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Another Note On Beckett

Posted by houstoncollector on December 23, 2008

I was informed that Chris Olds at Beckett had made a post which touches upon the current furor surrounding the blogosphere, and I thought I would discuss that here.  Also, I want to point out that I have responded to Chris’s comment via email, and have opened the door for any constructive discussion that Beckett wishes to have with me, or any other blogger.  Because, in our hearts, I think we want Beckett to return to how they were in our youth.  Otherwise, we wouldn’t care quite so much about it, and bitch so much about it either.

Here’s the link to Chris’ post:  http://beta.beckett.com/group/185223/Sport-Attribute/Forum-Message-Board/Baseball/?tab=Discuss#ViewArticle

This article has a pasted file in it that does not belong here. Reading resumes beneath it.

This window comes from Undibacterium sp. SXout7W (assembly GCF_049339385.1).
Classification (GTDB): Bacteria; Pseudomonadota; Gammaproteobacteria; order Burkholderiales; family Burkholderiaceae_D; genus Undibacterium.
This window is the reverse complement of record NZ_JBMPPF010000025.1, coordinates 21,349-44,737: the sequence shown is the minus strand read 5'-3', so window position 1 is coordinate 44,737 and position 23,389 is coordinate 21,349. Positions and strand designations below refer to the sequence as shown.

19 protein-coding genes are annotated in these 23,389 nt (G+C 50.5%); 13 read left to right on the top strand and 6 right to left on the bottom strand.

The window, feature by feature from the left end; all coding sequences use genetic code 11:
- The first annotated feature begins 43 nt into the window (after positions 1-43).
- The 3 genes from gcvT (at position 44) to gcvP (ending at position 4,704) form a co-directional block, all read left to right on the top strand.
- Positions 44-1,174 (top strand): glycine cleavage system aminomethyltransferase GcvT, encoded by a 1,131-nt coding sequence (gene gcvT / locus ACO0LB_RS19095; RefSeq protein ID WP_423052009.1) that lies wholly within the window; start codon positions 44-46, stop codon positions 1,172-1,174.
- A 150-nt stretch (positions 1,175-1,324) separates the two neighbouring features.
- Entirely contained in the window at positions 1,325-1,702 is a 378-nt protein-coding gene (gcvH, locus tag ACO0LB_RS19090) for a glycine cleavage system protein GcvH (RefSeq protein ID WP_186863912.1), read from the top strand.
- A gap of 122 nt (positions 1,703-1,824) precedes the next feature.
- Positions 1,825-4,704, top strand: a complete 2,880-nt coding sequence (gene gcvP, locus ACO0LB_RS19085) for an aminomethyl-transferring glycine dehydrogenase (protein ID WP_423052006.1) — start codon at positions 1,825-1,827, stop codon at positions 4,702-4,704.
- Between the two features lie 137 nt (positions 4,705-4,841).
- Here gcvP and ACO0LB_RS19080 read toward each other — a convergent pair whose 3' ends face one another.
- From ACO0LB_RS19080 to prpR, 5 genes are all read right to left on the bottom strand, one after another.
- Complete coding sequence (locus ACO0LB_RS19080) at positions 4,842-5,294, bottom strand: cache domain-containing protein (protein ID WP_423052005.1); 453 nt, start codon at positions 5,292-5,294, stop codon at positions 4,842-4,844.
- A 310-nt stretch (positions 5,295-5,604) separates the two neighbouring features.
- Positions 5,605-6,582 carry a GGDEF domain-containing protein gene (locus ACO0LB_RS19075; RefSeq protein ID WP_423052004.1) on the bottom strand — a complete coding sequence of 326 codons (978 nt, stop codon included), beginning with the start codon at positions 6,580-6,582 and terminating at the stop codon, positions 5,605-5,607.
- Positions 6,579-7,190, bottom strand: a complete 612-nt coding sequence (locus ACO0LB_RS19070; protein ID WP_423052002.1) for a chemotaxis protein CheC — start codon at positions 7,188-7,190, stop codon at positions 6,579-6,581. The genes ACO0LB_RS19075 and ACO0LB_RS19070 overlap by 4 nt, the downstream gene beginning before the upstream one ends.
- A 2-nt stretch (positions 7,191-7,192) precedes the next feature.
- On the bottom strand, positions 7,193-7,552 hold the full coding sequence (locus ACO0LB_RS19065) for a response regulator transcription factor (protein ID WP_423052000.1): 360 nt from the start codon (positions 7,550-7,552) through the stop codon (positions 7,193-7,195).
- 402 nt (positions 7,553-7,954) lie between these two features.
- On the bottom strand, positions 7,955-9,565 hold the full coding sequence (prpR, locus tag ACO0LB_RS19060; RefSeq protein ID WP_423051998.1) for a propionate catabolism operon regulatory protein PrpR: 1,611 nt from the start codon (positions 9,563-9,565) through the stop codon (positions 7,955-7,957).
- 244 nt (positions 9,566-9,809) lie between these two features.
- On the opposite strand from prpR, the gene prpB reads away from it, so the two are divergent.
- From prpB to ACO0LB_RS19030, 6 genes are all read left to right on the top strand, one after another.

Here’s the text:

A lot of the conspiracy theorists don’t realize — and have never cared to ask, learn, etc. — a few things about how Beckett works.

But it’s simple and it’s all laid out on the masthead on Page 2 of the latest BSCM (286). There are separate DIVISIONS for the company that do different things: Editorial, Sports Data Publishing, Sales & Marketing, Finance, Technology, Web Commerce and Services, Logistics & distribution, etc.

The people who write stories (editorial) aren’t grading cards (a portion under Web commerce). The people who sell items for individuals for Beckett Select (Web commerce) aren’t writing about them (editorial) or pricing them (sports data). There are distinct divisions between the divisions. Those who give away free cards for users of this site? They’re not part of the editorial staff. That’s marketing through the Web commerce group — though sometimes we have our own contests here and there from editorial. (See upcoming magazines. You’ll find them.)